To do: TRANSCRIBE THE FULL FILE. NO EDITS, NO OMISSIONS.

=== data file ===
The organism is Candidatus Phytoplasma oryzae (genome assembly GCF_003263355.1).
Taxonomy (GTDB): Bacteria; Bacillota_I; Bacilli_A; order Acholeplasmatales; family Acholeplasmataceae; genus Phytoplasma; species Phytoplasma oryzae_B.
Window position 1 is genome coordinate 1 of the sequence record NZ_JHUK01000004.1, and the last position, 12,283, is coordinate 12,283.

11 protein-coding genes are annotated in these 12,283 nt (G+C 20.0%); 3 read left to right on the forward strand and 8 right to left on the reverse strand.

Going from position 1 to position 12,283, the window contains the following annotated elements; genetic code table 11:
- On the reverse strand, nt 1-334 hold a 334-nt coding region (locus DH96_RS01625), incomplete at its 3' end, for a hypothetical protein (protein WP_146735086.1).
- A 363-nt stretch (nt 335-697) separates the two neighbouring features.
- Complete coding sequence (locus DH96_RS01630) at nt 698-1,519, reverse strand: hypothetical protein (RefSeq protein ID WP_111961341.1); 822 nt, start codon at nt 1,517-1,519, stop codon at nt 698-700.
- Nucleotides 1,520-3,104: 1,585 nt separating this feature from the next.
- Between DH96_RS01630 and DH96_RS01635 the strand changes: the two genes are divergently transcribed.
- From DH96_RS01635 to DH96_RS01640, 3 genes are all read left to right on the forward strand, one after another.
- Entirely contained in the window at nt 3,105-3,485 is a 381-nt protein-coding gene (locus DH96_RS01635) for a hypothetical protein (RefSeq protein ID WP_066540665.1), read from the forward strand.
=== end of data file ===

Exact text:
The organism is Candidatus Phytoplasma oryzae (genome assembly GCF_003263355.1).
Taxonomy (GTDB): Bacteria; Bacillota_I; Bacilli_A; order Acholeplasmatales; family Acholeplasmataceae; genus Phytoplasma; species Phytoplasma oryzae_B.
Window position 1 is genome coordinate 1 of the sequence record NZ_JHUK01000004.1, and the last position, 12,283, is coordinate 12,283.

11 protein-coding genes are annotated in these 12,283 nt (G+C 20.0%); 3 read left to right on the forward strand and 8 right to left on the reverse strand.

Going from position 1 to position 12,283, the window contains the following annotated elements; genetic code table 11:
- On the reverse strand, nt 1-334 hold a 334-nt coding region (locus DH96_RS01625), incomplete at its 3' end, for a hypothetical protein (protein WP_146735086.1).
- A 363-nt stretch (nt 335-697) separates the two neighbouring features.
- Complete coding sequence (locus DH96_RS01630) at nt 698-1,519, reverse strand: hypothetical protein (RefSeq protein ID WP_111961341.1); 822 nt, start codon at nt 1,517-1,519, stop codon at nt 698-700.
- Nucleotides 1,520-3,104: 1,585 nt separating this feature from the next.
- Between DH96_RS01630 and DH96_RS01635 the strand changes: the two genes are divergently transcribed.
- From DH96_RS01635 to DH96_RS01640, 3 genes are all read left to right on the forward strand, one after another.
- Entirely contained in the window at nt 3,105-3,485 is a 381-nt protein-coding gene (locus DH96_RS01635) for a hypothetical protein (RefSeq protein ID WP_066540665.1), read from the forward strand.